When you have a problem with a team member, boss or anyone that you have a relationship with (at work or at home), you have a much better chance of influencing them to change their behavior if you tell them your thoughts and feelings in a clear, direct, non-blameful way.
Just like with the other I-Messages in the Gordon Model, it’s important to own your thoughts, needs and feelings. And to learn to express them to your coworkers, leader and others to deal with the times that their behavior interferes with your meeting your needs.
We call this kind of I-Message a Confrontive I-Message. It lets the other person know what’s going on with you and that you need their help. It does not blame or put down the other person or tell them what to do.
A Confrontive I-Message has three parts:
• The behavior that is a problem for you
• The real effect that this behavior has on you
• Your feeling
Notice that there is no solution within a Confrontive I-Message.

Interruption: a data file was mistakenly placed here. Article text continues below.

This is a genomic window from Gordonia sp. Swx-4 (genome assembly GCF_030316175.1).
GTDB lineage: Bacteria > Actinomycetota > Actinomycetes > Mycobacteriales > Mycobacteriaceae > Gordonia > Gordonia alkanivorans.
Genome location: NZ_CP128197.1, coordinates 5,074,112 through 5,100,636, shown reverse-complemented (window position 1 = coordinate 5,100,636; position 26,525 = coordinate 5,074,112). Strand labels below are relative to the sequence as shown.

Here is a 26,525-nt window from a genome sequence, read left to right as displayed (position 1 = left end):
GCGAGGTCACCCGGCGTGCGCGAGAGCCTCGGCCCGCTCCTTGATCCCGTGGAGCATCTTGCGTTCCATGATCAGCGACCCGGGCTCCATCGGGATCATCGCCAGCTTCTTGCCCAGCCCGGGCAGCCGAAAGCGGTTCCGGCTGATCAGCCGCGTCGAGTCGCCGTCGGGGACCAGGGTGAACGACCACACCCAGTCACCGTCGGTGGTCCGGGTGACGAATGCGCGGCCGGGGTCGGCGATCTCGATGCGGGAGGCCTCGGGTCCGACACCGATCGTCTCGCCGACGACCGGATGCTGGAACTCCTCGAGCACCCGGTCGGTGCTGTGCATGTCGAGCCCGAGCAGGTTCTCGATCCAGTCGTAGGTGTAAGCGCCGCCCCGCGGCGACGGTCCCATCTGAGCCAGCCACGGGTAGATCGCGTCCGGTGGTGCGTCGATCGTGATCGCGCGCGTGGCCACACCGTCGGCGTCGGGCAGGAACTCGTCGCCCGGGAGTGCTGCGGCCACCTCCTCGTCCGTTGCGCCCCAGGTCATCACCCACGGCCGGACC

Your solution (the one that’s usually found in a blameful You-Message) may meet only your needs, not the Other’s. If so, it will create unnecessary resistance; in fact, proposing any solution tends to offer an immediate point of resistance which is better to do without. Avoid preconceived solutions!
Without being faced with a solution, the Other is free to come up with a solution that not only meets your needs, as expressed in your I-Message, but meets his/her own, as well, which will motivate him/her to carry it out.
Without being presented with a solution, the Other has a chance to be considerate of your needs and feelings by choosing his or her own way to help you out.
This is both an esteem-building and a growth-producing action for the Other to take.